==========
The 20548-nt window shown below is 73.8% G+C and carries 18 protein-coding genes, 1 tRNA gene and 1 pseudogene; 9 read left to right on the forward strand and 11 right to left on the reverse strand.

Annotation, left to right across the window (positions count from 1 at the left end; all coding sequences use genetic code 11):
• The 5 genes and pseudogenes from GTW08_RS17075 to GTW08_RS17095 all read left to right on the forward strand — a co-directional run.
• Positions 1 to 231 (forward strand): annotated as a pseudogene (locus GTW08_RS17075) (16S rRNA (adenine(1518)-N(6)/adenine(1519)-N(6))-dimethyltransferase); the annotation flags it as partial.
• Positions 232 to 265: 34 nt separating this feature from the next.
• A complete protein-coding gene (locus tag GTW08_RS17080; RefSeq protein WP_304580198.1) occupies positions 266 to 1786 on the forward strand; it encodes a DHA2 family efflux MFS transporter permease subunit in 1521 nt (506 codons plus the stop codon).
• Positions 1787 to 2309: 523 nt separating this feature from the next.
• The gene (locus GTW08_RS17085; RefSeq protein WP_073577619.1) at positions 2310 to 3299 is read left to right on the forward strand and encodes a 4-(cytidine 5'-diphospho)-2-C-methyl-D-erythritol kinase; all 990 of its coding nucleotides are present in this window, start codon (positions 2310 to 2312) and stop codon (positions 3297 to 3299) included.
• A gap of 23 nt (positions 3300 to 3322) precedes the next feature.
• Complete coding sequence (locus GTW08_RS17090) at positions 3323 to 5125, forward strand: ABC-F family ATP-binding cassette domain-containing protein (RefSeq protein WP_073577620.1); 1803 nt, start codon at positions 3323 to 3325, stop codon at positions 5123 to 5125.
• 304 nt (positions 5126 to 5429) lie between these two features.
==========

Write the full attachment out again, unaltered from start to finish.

The 20548-nt window shown below is 73.8% G+C and carries 18 protein-coding genes, 1 tRNA gene and 1 pseudogene; 9 read left to right on the forward strand and 11 right to left on the reverse strand.

Annotation, left to right across the window (positions count from 1 at the left end; all coding sequences use genetic code 11):
• The 5 genes and pseudogenes from GTW08_RS17075 to GTW08_RS17095 all read left to right on the forward strand — a co-directional run.
• Positions 1 to 231 (forward strand): annotated as a pseudogene (locus GTW08_RS17075) (16S rRNA (adenine(1518)-N(6)/adenine(1519)-N(6))-dimethyltransferase); the annotation flags it as partial.
• Positions 232 to 265: 34 nt separating this feature from the next.
• A complete protein-coding gene (locus tag GTW08_RS17080; RefSeq protein WP_304580198.1) occupies positions 266 to 1786 on the forward strand; it encodes a DHA2 family efflux MFS transporter permease subunit in 1521 nt (506 codons plus the stop codon).
• Positions 1787 to 2309: 523 nt separating this feature from the next.
• The gene (locus GTW08_RS17085; RefSeq protein WP_073577619.1) at positions 2310 to 3299 is read left to right on the forward strand and encodes a 4-(cytidine 5'-diphospho)-2-C-methyl-D-erythritol kinase; all 990 of its coding nucleotides are present in this window, start codon (positions 2310 to 2312) and stop codon (positions 3297 to 3299) included.
• A gap of 23 nt (positions 3300 to 3322) precedes the next feature.
• Complete coding sequence (locus GTW08_RS17090) at positions 3323 to 5125, forward strand: ABC-F family ATP-binding cassette domain-containing protein (RefSeq protein WP_073577620.1); 1803 nt, start codon at positions 3323 to 3325, stop codon at positions 5123 to 5125.
• 304 nt (positions 5126 to 5429) lie between these two features.